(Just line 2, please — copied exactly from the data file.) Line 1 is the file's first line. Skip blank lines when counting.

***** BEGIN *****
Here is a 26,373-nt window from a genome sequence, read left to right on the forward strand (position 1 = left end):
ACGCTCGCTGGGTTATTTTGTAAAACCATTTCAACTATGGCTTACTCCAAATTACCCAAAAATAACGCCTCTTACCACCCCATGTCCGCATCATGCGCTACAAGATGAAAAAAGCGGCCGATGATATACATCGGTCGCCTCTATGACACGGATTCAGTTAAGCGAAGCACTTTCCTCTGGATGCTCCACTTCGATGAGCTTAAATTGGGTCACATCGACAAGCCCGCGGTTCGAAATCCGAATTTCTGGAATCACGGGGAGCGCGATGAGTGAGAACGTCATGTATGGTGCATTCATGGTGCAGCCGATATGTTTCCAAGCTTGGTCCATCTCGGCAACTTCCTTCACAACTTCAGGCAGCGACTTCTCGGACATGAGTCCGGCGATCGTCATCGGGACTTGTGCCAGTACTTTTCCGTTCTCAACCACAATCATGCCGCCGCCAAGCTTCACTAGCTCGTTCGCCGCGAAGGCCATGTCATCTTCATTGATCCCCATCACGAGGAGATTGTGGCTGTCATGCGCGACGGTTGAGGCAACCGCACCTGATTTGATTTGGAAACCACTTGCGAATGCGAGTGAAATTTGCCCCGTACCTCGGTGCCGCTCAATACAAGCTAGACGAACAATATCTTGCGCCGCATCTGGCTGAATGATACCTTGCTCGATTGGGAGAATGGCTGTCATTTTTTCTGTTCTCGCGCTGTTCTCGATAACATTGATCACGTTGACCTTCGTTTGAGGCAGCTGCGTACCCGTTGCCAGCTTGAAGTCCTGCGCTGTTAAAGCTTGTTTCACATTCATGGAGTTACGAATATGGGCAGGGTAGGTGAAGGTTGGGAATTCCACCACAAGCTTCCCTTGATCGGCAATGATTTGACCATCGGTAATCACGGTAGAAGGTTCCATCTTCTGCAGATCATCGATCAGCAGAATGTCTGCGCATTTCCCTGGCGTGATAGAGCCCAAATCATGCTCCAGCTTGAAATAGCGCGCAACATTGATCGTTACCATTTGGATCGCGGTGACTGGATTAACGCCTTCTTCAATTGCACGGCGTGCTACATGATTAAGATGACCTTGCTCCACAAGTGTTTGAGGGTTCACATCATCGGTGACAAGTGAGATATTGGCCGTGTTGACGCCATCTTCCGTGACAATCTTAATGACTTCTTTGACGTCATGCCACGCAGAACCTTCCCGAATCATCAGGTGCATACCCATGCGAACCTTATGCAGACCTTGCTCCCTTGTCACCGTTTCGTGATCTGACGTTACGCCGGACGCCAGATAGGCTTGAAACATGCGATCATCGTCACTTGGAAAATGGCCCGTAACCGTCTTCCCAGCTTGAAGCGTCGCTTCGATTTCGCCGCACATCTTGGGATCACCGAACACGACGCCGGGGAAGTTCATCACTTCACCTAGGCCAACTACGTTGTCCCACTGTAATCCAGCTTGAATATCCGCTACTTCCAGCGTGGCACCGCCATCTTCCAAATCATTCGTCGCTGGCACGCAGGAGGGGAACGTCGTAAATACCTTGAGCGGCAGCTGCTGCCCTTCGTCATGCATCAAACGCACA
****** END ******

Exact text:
ACGCTCGCTGGGTTATTTTGTAAAACCATTTCAACTATGGCTTACTCCAAATTACCCAAAAATAACGCCTCTTACCACCCCATGTCCGCATCATGCGCTACAAGATGAAAAAAGCGGCCGATGATATACATCGGTCGCCTCTATGACACGGATTCAGTTAAGCGAAGCACTTTCCTCTGGATGCTCCACTTCGATGAGCTTAAATTGGGTCACATCGACAAGCCCGCGGTTCGAAATCCGAATTTCTGGAATCACGGGGAGCGCGATGAGTGAGAACGTCATGTATGGTGCATTCATGGTGCAGCCGATATGTTTCCAAGCTTGGTCCATCTCGGCAACTTCCTTCACAACTTCAGGCAGCGACTTCTCGGACATGAGTCCGGCGATCGTCATCGGGACTTGTGCCAGTACTTTTCCGTTCTCAACCACAATCATGCCGCCGCCAAGCTTCACTAGCTCGTTCGCCGCGAAGGCCATGTCATCTTCATTGATCCCCATCACGAGGAGATTGTGGCTGTCATGCGCGACGGTTGAGGCAACCGCACCTGATTTGATTTGGAAACCACTTGCGAATGCGAGTGAAATTTGCCCCGTACCTCGGTGCCGCTCAATACAAGCTAGACGAACAATATCTTGCGCCGCATCTGGCTGAATGATACCTTGCTCGATTGGGAGAATGGCTGTCATTTTTTCTGTTCTCGCGCTGTTCTCGATAACATTGATCACGTTGACCTTCGTTTGAGGCAGCTGCGTACCCGTTGCCAGCTTGAAGTCCTGCGCTGTTAAAGCTTGTTTCACATTCATGGAGTTACGAATATGGGCAGGGTAGGTGAAGGTTGGGAATTCCACCACAAGCTTCCCTTGATCGGCAATGATTTGACCATCGGTAATCACGGTAGAAGGTTCCATCTTCTGCAGATCATCGATCAGCAGAATGTCTGCGCATTTCCCTGGCGTGATAGAGCCCAAATCATGCTCCAGCTTGAAATAGCGCGCAACATTGATCGTTACCATTTGGATCGCGGTGACTGGATTAACGCCTTCTTCAATTGCACGGCGTGCTACATGATTAAGATGACCTTGCTCCACAAGTGTTTGAGGGTTCACATCATCGGTGACAAGTGAGATATTGGCCGTGTTGACGCCATCTTCCGTGACAATCTTAATGACTTCTTTGACGTCATGCCACGCAGAACCTTCCCGAATCATCAGGTGCATACCCATGCGAACCTTATGCAGACCTTGCTCCCTTGTCACCGTTTCGTGATCTGACGTTACGCCGGACGCCAGATAGGCTTGAAACATGCGATCATCGTCACTTGGAAAATGGCCCGTAACCGTCTTCCCAGCTTGAAGCGTCGCTTCGATTTCGCCGCACATCTTGGGATCACCGAACACGACGCCGGGGAAGTTCATCACTTCACCTAGGCCAACTACGTTGTCCCACTGTAATCCAGCTTGAATATCCGCTACTTCCAGCGTGGCACCGCCATCTTCCAAATCATTCGTCGCTGGCACGCAGGAGGGGAACGTCGTAAATACCTTGAGCGGCAGCTGCTGCCCTTCGTCATGCATCAAACGCACA